New research shows probiotics may help relieve depression

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Probiotic Supplements

Good bacteria to fight depression

The gut microbiome plays an important role in health—including mental health. Researchers at the University of Basel and the University Psychiatric Clinics Basel (UPK) have shown that probiotics support the effects of antidepressants and can help alleviate depression.

In modern society, depression is a fairly common problem. In fact, according to the CDC, 18.5% of adults surveyed in the United States in 2019 had symptoms of depression that were either mild, moderate, or severe in the past 2 weeks.

What may surprise many is that scientists have just found that your gut flora, the trillions of bacteria and other microbes that live in your digestive tract, can affect depression. This isn’t as strange as it sounds, however, as your gut microbiome is known to play a significant role in health and may be linked to weight loss, autism, the severity of COVID-19, ALS, and drug safety and efficacy.

When visited by what he dubbed “the black dog,” Winston Churchill could barely get out of bed. He had no energy, no interests, and no appetite. Although the British Prime Minister did not invent this metaphor for depression, he was the one who popularized it.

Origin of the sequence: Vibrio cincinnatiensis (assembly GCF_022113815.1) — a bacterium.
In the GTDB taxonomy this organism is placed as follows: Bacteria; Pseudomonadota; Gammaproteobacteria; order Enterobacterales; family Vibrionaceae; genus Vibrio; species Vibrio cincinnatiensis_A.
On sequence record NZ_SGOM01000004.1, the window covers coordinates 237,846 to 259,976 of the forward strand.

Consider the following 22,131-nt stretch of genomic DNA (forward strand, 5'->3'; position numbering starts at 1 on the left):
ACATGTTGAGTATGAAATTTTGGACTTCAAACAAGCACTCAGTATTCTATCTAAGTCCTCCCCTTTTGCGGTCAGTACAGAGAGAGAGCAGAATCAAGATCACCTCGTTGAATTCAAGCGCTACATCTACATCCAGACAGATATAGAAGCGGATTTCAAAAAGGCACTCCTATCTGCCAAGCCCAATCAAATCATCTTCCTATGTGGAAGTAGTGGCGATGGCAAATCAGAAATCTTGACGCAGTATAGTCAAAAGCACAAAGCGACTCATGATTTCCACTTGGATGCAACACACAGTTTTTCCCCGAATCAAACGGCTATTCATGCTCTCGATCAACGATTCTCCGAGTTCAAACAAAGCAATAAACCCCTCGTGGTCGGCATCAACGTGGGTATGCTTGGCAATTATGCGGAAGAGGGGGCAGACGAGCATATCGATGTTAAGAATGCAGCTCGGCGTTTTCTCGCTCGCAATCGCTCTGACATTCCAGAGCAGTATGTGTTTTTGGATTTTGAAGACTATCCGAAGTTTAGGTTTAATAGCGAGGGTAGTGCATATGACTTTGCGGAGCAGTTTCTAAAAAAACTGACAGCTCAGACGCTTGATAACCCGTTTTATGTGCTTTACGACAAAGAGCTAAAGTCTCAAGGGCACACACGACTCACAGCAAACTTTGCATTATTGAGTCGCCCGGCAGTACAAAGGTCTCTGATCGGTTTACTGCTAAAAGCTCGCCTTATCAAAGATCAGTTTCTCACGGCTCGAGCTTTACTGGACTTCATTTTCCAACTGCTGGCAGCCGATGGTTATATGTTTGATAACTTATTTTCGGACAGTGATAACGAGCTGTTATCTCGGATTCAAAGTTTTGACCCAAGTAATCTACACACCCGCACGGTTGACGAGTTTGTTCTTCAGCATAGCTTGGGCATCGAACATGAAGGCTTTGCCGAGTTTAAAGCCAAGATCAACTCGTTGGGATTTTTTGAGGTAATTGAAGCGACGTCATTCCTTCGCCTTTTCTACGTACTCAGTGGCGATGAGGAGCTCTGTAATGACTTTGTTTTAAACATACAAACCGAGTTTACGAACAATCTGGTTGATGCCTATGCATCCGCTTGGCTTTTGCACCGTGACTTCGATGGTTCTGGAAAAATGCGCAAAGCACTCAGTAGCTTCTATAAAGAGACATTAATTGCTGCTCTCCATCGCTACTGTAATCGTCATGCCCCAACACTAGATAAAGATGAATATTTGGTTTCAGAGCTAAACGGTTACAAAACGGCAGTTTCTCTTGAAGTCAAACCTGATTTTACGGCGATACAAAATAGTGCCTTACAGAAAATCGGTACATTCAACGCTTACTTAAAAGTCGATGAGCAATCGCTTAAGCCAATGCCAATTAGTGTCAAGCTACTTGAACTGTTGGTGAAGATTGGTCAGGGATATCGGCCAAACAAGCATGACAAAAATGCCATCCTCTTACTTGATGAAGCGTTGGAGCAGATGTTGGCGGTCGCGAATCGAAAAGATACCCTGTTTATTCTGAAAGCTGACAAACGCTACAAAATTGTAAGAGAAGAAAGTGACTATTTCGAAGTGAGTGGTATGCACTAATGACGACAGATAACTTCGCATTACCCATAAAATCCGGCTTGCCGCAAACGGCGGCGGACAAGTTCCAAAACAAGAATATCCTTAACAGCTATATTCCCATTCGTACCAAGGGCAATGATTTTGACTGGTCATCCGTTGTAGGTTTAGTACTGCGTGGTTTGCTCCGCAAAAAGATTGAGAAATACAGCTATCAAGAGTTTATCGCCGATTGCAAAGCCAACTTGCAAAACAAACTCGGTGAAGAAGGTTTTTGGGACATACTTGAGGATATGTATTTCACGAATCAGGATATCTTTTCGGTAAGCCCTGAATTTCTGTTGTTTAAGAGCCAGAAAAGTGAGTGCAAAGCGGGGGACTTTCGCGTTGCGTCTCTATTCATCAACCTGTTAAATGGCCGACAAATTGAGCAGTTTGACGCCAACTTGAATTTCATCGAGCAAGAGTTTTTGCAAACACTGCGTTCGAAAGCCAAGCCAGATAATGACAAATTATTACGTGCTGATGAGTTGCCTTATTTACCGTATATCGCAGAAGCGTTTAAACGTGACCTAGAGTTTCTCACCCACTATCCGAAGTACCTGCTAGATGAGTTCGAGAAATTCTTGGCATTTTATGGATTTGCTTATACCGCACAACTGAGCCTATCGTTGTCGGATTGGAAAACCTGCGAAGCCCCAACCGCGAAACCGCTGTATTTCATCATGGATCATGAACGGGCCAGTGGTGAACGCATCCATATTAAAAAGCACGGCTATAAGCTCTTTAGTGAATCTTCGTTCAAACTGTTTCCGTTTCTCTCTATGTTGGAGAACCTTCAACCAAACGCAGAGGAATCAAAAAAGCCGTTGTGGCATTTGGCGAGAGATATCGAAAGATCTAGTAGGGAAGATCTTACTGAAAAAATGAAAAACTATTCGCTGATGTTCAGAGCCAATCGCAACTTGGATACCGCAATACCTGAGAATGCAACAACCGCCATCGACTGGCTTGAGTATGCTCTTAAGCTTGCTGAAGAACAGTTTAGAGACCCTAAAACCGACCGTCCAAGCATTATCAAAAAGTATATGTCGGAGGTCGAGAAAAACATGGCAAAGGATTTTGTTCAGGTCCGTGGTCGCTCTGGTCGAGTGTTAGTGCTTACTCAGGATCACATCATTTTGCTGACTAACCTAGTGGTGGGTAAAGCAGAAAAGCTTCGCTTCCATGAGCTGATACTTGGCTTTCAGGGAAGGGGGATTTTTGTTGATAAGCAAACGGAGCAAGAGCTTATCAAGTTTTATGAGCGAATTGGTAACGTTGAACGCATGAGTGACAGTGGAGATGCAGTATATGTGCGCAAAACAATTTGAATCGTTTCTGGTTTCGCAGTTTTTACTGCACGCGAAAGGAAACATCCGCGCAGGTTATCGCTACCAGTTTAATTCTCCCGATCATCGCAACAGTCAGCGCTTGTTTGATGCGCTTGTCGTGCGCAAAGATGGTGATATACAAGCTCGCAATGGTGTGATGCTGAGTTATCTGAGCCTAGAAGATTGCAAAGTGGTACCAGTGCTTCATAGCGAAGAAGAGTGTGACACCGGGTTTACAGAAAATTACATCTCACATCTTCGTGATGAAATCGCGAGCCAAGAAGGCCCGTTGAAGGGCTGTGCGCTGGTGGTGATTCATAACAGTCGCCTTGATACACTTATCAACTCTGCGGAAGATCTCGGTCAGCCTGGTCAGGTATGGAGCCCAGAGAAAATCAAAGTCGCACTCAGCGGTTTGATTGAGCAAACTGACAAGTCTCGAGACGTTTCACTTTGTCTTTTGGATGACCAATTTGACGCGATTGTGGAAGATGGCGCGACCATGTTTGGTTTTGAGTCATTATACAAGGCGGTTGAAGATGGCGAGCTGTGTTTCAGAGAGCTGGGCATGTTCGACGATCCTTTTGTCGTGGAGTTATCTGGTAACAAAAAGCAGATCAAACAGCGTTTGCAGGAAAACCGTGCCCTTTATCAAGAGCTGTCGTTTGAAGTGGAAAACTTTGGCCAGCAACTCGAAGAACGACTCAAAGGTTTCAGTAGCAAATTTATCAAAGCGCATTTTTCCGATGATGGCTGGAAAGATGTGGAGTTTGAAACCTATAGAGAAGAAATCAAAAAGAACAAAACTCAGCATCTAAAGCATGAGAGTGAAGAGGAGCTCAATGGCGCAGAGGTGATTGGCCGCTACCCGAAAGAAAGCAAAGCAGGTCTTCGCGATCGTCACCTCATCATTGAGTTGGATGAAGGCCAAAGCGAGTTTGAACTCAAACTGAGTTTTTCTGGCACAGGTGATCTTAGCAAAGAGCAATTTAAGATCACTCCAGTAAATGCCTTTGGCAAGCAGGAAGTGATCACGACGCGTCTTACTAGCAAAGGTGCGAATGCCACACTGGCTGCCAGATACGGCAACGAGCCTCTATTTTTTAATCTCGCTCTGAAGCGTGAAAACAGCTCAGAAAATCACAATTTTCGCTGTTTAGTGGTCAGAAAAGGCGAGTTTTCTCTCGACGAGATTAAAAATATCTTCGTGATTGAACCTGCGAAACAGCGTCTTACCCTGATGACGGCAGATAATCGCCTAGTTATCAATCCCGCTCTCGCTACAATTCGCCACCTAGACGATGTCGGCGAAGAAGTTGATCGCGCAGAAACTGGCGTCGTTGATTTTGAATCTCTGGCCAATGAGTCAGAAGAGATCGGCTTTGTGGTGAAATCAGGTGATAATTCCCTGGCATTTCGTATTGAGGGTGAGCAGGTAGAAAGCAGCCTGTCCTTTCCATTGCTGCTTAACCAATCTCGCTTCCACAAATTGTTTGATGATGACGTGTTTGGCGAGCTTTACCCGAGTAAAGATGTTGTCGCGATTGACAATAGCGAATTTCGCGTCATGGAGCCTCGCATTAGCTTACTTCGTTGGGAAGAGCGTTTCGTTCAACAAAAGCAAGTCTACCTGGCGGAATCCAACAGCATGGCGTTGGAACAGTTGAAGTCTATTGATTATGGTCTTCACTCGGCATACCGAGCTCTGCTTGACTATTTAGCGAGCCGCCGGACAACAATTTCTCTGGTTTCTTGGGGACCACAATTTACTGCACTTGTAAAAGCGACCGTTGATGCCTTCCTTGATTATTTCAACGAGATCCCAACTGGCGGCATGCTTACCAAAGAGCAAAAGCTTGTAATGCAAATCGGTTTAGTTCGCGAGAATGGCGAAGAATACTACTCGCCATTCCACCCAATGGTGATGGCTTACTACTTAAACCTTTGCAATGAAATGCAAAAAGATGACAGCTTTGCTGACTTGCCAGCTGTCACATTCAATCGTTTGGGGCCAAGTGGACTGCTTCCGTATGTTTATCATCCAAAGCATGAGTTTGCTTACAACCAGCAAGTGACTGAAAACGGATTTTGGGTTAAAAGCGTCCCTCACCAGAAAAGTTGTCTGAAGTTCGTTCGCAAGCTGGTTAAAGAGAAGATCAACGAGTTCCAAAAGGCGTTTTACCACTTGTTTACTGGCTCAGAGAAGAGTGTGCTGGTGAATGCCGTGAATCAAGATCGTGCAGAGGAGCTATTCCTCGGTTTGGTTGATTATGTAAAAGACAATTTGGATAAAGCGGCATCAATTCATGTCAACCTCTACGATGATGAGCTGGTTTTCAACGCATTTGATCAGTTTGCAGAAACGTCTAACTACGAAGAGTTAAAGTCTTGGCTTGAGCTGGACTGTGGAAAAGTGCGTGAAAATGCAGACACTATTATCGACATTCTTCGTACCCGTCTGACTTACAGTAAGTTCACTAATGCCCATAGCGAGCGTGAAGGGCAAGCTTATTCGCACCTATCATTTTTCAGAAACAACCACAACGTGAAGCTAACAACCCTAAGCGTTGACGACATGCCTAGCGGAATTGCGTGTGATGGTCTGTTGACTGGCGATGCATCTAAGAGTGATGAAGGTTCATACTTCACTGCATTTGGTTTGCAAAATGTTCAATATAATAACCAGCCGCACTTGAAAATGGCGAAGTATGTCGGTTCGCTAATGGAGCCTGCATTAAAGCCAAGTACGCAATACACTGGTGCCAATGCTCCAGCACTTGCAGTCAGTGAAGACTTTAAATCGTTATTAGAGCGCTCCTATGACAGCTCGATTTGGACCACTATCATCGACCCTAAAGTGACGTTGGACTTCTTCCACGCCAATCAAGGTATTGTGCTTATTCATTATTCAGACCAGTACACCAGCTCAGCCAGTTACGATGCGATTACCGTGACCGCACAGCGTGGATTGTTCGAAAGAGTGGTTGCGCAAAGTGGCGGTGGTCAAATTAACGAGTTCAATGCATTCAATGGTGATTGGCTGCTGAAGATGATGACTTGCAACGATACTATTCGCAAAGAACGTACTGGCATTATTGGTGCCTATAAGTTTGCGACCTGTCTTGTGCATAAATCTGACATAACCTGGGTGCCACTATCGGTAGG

Experts try drugs and psychotherapy to help patients escape the “black dog,” but for some people it persists. Researchers are therefore looking for ways to improve existing therapies and develop new ones.

A promising approach is the microbiome-gut-brain axis. The microbiome is generally understood to mean all microorganisms that live in or on the human body, such as the intestinal flora. Intestinal bacteria can, for example, influence the nervous system via metabolic products.

In a recent study, a research team from the University of Basel and the University Psychiatric Clinics Basel (UPK) showed that probiotics can support treatment with antidepressants. They reported their findings in the journal on June 3, 2022 Translational Psychiatry.

Illustration of the human gut microbiome

Illustration of the human gut microbiome.

The intestinal flora influences the psyche

It is known from previous studies that patients with depression have an above-average frequency of intestinal and digestive problems. If the intestinal flora of people with depression is transplanted into mice that have been reared sterilely, i.e. without intestinal flora, the animals will also develop depressive behavior. For example, they are less energetic and show less interest in their surroundings than their peers. Researchers therefore suspect that the composition of the bacterial community in the gut plays an important role in depressive symptoms.

“With additional knowledge of the specific effects of certain bacteria, it may be possible to optimize bacterial selection and use the best mix to aid in the treatment of depression.” Anna Chiara Schaub